CAIs are usually just described as white or gray and oval or round. However, this giant CAI needs an entire new set of adjectives including wispy, cloudy, forked, spiraled, nebulous, graduated, purplish, swirled, and budded.
In January of 2006, I presented my one-half of this stone to Mike Zolensky, a planetary scientist and curator of stratospheric dust at the Johnson Space Center. (read more here) Mike was thrilled when he looked closely at the specimen. But not because of the CAI. Instead, it was the fine grained matrix surrounding the CAI that tickled his fancy. I hadn't noticed it before, but if you look carefully at the matrix immediately surrounding the CAI, you will see a region of darker, extremely fine grained material buffering the CAI from the aggressive and distinct chondrule structure making up the bulk of this CV3.
The STARDUST Connection!
But the real exciting bit of synchronicity was that I showed the large CAI to Don Brownlee, the Principal Investigator of the STARDUST Mission, who later was studying CAI material from the second comet particle pulled from the aerogel collector grid!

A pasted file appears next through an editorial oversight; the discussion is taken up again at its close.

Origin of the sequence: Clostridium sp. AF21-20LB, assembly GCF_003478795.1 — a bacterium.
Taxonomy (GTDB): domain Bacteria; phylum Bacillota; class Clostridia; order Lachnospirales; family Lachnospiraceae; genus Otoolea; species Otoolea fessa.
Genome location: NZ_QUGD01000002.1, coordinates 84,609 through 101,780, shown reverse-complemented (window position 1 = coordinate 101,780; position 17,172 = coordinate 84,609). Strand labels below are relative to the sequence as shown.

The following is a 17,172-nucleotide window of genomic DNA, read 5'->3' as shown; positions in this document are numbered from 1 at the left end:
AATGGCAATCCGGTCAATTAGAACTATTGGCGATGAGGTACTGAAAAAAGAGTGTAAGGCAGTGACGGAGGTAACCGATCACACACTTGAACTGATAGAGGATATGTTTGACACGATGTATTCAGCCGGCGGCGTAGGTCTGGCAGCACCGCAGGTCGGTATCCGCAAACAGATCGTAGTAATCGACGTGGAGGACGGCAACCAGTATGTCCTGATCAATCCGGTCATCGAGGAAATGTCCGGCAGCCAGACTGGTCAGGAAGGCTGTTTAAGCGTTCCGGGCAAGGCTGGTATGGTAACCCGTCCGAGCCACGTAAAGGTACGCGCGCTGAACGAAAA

Don Brownlee, the PI of the STARDUST comet sample return mission holds one half of the giant CAI in NWA 2086. The second comet particle studied from STARDUST was a CAI!
The Aerogel Collector Grid in the clean room of the Johnson Space Center just a few days after arriving back on earth.
According to Don Brownlee, "Many people imagined that comets formed in total isolation from the rest of the solar system. We have shown that's not true. As the solar system formed 4.6 billion years ago, material moved from the innermost part to the outermost part. I think of it as the solar system partially turning itself inside out.
"Truthfully, we really didn't expect to find anything from the inner solar system. Instead, it [the CAI] showed up in the second particle we looked at."